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More needed to promote sustainable food production, Hutton scientists say

Farming (c) James Hutton Institute
"We also need to understand human behaviour and that is why the James Hutton Institute uses both social and natural sciences to try and understand what might be better ways of managing our land.

More needs to be done to promote sustainable food production if we are to solve the apparent conflict between the interests of nature and those of modern agriculture, according to researchers at the James Hutton Institute. This warning comes in response to the publication of the State of Nature 2016 report, which indicates that many wildlife species are under threat as a result of intensive food production.

The Scottish Government’s Strategic Research Programme, in which the James Hutton Institute takes part, focuses on many areas related to sustainability. For instance, the Institute is researching how agricultural management at the field, farm and landscape scale can be adapted to benefit important groups such as insect pollinators and the natural enemies of crop pests. Scientists at the Institute are also looking into how best to improve habitat networks.

The Institute also feeds results from its upland and lowland experimental farms into sustainable farming practice, and actively shares these approaches with others in the sector through its role as a LEAF (Linking Environment And Farming) Innovation Centre. Some of that new and innovative practice informs agricultural policy, but solving the sustainability conundrum will require more than policies, says the Institute.

Euan Caldwell, Head of Farm, Field and Glasshouse at the Institute, said: “At the root of the divergence between food production and sustainability is people’s desire to have cheap food. Cheaper food means smaller margins for farmers who then have less scope to invest in non-essential activities such as those that benefit biodiversity or the environment. Sustainability isn’t only for the farmers – consumers have to play their part, too. Policy needs to help lead the move away from a race to the bottom on price as well as steering industry behaviour to practices that are more rather than less sustainable.”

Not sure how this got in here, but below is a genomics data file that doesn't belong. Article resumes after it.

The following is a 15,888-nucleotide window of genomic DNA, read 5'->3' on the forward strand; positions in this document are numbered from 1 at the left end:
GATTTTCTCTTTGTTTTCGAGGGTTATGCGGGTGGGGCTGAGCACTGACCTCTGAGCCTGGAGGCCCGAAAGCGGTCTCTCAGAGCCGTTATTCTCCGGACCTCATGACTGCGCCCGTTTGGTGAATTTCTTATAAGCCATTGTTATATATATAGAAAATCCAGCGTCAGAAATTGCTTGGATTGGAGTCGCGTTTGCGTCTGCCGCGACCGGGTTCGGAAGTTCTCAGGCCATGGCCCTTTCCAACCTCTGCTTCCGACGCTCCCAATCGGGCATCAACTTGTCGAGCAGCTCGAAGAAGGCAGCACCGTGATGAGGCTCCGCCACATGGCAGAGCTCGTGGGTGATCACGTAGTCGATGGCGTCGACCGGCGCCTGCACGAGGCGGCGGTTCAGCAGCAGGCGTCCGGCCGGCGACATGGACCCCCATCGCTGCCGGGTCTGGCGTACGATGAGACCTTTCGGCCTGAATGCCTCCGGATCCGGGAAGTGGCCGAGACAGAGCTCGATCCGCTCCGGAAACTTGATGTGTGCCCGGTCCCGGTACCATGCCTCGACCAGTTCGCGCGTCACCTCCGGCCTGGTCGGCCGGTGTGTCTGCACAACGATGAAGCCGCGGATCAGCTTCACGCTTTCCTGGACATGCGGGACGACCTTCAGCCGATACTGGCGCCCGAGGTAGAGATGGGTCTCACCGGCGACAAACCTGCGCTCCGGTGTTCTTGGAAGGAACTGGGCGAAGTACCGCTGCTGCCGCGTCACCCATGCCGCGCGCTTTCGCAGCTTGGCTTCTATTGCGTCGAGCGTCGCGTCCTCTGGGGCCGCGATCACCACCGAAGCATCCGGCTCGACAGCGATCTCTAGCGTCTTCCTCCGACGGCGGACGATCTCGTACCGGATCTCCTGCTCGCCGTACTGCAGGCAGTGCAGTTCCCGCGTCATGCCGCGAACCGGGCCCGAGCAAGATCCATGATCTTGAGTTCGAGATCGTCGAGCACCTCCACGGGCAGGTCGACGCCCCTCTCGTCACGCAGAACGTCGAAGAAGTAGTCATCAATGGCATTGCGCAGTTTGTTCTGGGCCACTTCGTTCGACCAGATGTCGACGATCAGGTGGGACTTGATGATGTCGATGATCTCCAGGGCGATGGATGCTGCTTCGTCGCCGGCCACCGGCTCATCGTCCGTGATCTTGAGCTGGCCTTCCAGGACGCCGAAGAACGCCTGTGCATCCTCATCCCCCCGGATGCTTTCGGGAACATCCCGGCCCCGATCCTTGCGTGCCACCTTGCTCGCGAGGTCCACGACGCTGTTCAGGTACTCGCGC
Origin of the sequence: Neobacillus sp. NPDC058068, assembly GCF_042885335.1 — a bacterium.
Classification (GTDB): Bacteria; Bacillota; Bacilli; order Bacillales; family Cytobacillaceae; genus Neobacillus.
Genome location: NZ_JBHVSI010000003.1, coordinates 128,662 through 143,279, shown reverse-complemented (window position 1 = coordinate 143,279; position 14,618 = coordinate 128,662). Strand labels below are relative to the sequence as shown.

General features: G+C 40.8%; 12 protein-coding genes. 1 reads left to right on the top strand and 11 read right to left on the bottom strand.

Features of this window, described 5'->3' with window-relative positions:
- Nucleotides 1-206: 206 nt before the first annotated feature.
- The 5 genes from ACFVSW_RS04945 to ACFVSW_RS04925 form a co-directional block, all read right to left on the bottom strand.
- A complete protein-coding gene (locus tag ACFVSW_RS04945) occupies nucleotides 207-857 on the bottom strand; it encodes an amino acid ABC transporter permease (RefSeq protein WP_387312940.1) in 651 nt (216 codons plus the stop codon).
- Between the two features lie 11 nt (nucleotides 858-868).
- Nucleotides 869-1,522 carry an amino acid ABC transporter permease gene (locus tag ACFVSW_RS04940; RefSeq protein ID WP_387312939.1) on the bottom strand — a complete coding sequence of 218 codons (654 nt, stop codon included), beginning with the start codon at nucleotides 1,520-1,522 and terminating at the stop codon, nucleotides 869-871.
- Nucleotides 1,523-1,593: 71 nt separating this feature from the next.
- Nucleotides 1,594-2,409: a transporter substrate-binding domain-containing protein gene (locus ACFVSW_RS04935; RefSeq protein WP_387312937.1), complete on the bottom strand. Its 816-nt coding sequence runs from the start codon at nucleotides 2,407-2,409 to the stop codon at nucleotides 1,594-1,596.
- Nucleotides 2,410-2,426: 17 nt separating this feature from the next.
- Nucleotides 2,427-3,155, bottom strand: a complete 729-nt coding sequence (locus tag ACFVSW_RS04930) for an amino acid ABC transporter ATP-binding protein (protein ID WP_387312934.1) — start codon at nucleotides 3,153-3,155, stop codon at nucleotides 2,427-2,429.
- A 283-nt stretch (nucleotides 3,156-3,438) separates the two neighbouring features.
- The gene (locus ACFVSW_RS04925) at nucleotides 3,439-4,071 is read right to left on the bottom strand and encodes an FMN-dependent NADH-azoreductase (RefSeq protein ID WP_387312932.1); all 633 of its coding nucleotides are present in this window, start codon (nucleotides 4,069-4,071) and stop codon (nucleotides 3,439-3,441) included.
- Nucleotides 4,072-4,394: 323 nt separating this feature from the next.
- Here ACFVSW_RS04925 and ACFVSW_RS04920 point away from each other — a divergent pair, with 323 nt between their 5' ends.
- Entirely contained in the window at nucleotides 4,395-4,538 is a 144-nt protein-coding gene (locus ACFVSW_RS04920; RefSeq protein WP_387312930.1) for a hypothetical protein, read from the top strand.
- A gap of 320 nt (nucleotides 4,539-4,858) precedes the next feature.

The State of Nature Report for 2016 highlights the continuing decline of many species at both the UK and Scottish level. It highlights intensive management of agricultural land as the most significant cause of decline, but drainage, urbanisation and abandonment of traditional management have also had negative impacts.

Euan Caldwell sees a policy opportunity: “There is room for improvement in the current structure of agricultural subsidies.  They could be fine-tuned to incentivise higher value habitat creation, for example. At the moment low incentives tend to steer people to do only the minimum to comply with regulation."

The report also shows there is good data for only a few species concentrated in a few groups, such as birds, butterflies and vascular plants, and it reflects on the mixed effects of climate change as some species have expanded northwards or shown better winter survival.

As part of the Scottish Government Strategic Research Programme, the James Hutton Institute is researching how agricultural management at the field, farm and landscape scale can be adapted to benefit important groups such as insect pollinators and the natural enemies of crop pests. Connectivity between habitats and other aspects of landscape structure is important, and research is ongoing on how best to measure it.

The Institute is also looking at how agri-environment funds could be managed in the future to better target the money available to areas and species where it will have the best effect. Scientists are also working on identifying gaps in the current agri-environment scheme and in developing new management options.

Positive action for some species means working across land ownership boundaries. Hutton researchers are working to understand what potential there is for collaborative action and what barriers there are to collaboration.

Professor Colin Campbell, Chief Executive of the James Hutton Institute, commented: “The State of Nature report brings out the pressing need to adapt our systems of production and take a more holistic approach. However, we also need to understand human behaviour and that is why the James Hutton Institute uses both social and natural sciences to try and understand what might be better ways of managing our land.”

More information from: 

Bernardo Rodriguez-Salcedo, Media Manager, Tel: +44 (0)1224 395089 (direct line), +44 (0)344 928 5428 (switchboard) or +44 (0)7791 193918 (mobile).


Printed from /news/more-needed-promote-sustainable-food-production-hutton-scientists-say on 18/07/19 04:14:18 PM

The James Hutton Research Institute is the result of the merger in April 2011 of MLURI and SCRI. This merger formed a new powerhouse for research into food, land use, and climate change.